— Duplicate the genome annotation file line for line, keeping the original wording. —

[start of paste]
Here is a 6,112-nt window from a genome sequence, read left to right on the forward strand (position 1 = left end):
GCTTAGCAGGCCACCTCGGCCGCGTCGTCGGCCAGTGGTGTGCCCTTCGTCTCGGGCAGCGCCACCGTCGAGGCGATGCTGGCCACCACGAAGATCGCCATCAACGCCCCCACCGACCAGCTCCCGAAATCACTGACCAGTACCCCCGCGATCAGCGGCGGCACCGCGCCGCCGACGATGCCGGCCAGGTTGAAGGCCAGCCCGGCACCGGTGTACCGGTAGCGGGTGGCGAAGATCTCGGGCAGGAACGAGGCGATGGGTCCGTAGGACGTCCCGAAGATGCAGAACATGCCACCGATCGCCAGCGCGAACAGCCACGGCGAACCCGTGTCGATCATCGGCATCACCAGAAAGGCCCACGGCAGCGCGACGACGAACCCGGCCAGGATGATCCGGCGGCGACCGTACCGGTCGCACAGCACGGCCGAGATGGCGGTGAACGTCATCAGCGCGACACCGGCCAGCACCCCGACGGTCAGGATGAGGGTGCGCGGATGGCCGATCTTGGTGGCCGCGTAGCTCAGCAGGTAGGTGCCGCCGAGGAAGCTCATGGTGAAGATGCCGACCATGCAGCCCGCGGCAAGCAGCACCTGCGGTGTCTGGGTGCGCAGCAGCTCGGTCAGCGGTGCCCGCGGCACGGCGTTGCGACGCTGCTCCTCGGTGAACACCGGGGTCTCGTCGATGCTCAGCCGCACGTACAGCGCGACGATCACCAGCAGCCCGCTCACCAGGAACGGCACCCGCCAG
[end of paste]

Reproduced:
Here is a 6,112-nt window from a genome sequence, read left to right on the forward strand (position 1 = left end):
GCTTAGCAGGCCACCTCGGCCGCGTCGTCGGCCAGTGGTGTGCCCTTCGTCTCGGGCAGCGCCACCGTCGAGGCGATGCTGGCCACCACGAAGATCGCCATCAACGCCCCCACCGACCAGCTCCCGAAATCACTGACCAGTACCCCCGCGATCAGCGGCGGCACCGCGCCGCCGACGATGCCGGCCAGGTTGAAGGCCAGCCCGGCACCGGTGTACCGGTAGCGGGTGGCGAAGATCTCGGGCAGGAACGAGGCGATGGGTCCGTAGGACGTCCCGAAGATGCAGAACATGCCACCGATCGCCAGCGCGAACAGCCACGGCGAACCCGTGTCGATCATCGGCATCACCAGAAAGGCCCACGGCAGCGCGACGACGAACCCGGCCAGGATGATCCGGCGGCGACCGTACCGGTCGCACAGCACGGCCGAGATGGCGGTGAACGTCATCAGCGCGACACCGGCCAGCACCCCGACGGTCAGGATGAGGGTGCGCGGATGGCCGATCTTGGTGGCCGCGTAGCTCAGCAGGTAGGTGCCGCCGAGGAAGCTCATGGTGAAGATGCCGACCATGCAGCCCGCGGCAAGCAGCACCTGCGGTGTCTGGGTGCGCAGCAGCTCGGTCAGCGGTGCCCGCGGCACGGCGTTGCGACGCTGCTCCTCGGTGAACACCGGGGTCTCGTCGATGCTCAGCCGCACGTACAGCGCGACGATCACCAGCAGCCCGCTCACCAGGAACGGCACCCGCCAG